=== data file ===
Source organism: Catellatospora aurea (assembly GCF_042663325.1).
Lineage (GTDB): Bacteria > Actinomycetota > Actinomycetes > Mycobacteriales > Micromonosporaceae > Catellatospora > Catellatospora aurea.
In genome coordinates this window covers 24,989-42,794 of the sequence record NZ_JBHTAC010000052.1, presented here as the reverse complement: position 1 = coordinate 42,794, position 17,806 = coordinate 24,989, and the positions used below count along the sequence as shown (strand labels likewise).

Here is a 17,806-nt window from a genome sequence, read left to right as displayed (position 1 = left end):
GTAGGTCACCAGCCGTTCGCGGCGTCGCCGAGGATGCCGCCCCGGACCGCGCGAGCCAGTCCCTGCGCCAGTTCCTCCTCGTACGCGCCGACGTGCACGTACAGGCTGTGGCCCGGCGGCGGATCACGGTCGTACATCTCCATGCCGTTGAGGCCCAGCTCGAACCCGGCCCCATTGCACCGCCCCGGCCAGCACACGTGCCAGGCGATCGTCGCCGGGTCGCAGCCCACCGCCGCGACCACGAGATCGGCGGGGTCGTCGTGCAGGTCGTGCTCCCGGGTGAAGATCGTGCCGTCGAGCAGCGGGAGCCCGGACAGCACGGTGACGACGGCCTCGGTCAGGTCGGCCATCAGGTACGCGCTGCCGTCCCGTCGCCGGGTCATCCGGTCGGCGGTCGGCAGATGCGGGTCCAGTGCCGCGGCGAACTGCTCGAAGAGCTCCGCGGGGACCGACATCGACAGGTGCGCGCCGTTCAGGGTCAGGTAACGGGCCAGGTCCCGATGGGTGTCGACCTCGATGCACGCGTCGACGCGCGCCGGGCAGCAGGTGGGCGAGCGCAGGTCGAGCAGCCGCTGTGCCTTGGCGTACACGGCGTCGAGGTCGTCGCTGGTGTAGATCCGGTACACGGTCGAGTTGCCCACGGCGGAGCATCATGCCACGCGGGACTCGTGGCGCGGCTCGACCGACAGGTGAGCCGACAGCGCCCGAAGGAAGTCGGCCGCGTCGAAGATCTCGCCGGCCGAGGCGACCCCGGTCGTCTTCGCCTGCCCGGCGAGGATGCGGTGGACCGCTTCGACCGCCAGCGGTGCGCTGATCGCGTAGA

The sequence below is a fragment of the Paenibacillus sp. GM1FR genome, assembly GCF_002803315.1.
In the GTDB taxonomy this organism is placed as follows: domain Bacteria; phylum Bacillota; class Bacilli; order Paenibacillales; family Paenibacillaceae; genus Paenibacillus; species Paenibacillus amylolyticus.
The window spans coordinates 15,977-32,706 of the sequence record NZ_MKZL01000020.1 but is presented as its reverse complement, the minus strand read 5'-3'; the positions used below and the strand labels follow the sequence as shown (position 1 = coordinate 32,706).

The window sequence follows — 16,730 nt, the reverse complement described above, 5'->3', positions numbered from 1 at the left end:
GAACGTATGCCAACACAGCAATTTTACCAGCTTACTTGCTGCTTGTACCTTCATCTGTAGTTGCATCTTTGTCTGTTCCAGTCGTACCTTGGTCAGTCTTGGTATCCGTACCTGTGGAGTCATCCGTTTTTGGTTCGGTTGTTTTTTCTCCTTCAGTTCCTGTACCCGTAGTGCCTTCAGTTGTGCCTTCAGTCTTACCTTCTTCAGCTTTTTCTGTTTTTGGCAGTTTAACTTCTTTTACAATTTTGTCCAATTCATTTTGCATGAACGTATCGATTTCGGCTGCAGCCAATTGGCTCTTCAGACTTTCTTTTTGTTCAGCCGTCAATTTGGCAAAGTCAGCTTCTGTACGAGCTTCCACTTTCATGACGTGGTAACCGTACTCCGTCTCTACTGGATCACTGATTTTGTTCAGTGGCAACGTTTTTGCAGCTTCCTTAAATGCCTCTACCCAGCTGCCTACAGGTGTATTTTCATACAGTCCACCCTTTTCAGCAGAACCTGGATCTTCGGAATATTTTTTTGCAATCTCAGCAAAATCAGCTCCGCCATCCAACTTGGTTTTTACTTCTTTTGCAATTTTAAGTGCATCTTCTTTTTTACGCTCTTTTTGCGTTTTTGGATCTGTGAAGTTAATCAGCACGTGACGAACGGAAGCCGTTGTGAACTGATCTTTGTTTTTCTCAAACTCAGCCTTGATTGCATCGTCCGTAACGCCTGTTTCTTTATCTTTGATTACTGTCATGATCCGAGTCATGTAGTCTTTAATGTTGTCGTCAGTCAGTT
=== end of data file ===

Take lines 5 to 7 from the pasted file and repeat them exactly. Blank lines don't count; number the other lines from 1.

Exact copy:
GTAGGTCACCAGCCGTTCGCGGCGTCGCCGAGGATGCCGCCCCGGACCGCGCGAGCCAGTCCCTGCGCCAGTTCCTCCTCGTACGCGCCGACGTGCACGTACAGGCTGTGGCCCGGCGGCGGATCACGGTCGTACATCTCCATGCCGTTGAGGCCCAGCTCGAACCCGGCCCCATTGCACCGCCCCGGCCAGCACACGTGCCAGGCGATCGTCGCCGGGTCGCAGCCCACCGCCGCGACCACGAGATCGGCGGGGTCGTCGTGCAGGTCGTGCTCCCGGGTGAAGATCGTGCCGTCGAGCAGCGGGAGCCCGGACAGCACGGTGACGACGGCCTCGGTCAGGTCGGCCATCAGGTACGCGCTGCCGTCCCGTCGCCGGGTCATCCGGTCGGCGGTCGGCAGATGCGGGTCCAGTGCCGCGGCGAACTGCTCGAAGAGCTCCGCGGGGACCGACATCGACAGGTGCGCGCCGTTCAGGGTCAGGTAACGGGCCAGGTCCCGATGGGTGTCGACCTCGATGCACGCGTCGACGCGCGCCGGGCAGCAGGTGGGCGAGCGCAGGTCGAGCAGCCGCTGTGCCTTGGCGTACACGGCGTCGAGGTCGTCGCTGGTGTAGATCCGGTACACGGTCGAGTTGCCCACGGCGGAGCATCATGCCACGCGGGACTCGTGGCGCGGCTCGACCGACAGGTGAGCCGACAGCGCCCGAAGGAAGTCGGCCGCGTCGAAGATCTCGCCGGCCGAGGCGACCCCGGTCGTCTTCGCCTGCCCGGCGAGGATGCGGTGGACCGCTTCGACCGCCAGCGGTGCGCTGATCGCGTAGA

The sequence below is a fragment of the Paenibacillus sp. GM1FR genome, assembly GCF_002803315.1.
In the GTDB taxonomy this organism is placed as follows: domain Bacteria; phylum Bacillota; class Bacilli; order Paenibacillales; family Paenibacillaceae; genus Paenibacillus; species Paenibacillus amylolyticus.